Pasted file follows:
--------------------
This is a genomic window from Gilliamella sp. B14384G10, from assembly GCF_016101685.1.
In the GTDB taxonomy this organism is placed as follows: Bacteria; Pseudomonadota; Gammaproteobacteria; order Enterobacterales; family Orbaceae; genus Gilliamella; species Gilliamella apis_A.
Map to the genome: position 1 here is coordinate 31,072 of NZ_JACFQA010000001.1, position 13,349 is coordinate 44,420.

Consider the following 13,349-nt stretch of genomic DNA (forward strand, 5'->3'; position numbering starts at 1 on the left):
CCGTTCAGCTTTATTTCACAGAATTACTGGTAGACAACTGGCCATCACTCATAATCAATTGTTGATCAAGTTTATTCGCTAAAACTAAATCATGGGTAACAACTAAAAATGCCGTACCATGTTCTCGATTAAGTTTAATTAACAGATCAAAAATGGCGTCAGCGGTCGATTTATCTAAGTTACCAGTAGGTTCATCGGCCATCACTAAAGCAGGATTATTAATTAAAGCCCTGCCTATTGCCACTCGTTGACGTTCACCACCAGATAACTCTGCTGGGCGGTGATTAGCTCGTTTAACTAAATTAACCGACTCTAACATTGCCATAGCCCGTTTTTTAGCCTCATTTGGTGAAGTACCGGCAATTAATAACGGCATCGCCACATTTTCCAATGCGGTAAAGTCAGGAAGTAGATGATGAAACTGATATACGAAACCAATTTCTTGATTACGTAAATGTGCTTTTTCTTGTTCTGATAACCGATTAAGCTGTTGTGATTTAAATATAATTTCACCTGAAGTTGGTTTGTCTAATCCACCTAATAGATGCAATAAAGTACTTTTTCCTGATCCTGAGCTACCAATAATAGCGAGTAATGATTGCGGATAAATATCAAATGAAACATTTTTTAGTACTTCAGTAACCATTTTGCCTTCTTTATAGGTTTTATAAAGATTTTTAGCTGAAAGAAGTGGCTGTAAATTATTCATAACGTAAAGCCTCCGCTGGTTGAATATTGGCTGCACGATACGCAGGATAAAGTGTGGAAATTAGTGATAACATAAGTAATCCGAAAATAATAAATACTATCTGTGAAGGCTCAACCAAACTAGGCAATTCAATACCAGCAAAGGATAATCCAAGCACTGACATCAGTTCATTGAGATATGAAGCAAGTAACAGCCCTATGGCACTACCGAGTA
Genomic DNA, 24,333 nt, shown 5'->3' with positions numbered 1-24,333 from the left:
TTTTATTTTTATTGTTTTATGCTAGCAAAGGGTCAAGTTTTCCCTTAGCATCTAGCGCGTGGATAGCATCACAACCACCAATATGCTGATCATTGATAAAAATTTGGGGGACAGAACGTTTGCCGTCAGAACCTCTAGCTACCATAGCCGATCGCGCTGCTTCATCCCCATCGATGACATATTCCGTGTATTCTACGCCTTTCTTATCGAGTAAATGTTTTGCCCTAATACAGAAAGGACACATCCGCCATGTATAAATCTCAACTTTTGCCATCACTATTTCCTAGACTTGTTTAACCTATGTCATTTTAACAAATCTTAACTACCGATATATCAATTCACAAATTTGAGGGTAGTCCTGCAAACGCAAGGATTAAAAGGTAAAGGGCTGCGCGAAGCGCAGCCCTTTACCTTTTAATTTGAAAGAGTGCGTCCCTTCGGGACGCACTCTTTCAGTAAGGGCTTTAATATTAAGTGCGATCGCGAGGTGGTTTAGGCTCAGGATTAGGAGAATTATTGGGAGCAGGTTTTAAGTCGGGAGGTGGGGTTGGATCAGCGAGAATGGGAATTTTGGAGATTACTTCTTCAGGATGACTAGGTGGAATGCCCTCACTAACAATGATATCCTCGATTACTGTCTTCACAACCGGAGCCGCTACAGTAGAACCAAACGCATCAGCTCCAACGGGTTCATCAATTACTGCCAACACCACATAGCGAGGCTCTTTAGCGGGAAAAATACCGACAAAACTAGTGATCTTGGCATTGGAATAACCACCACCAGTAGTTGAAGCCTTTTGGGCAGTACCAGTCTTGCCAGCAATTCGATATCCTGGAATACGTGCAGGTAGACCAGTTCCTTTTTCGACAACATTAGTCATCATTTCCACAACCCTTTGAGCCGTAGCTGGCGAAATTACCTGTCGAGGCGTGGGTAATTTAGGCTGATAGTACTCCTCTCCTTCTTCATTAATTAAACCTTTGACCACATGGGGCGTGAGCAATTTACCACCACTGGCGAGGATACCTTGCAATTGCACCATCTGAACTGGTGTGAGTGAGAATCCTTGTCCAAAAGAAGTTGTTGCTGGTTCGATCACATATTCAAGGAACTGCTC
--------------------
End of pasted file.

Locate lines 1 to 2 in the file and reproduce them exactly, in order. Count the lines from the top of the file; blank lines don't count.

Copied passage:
This is a genomic window from Gilliamella sp. B14384G10, from assembly GCF_016101685.1.
In the GTDB taxonomy this organism is placed as follows: Bacteria; Pseudomonadota; Gammaproteobacteria; order Enterobacterales; family Orbaceae; genus Gilliamella; species Gilliamella apis_A.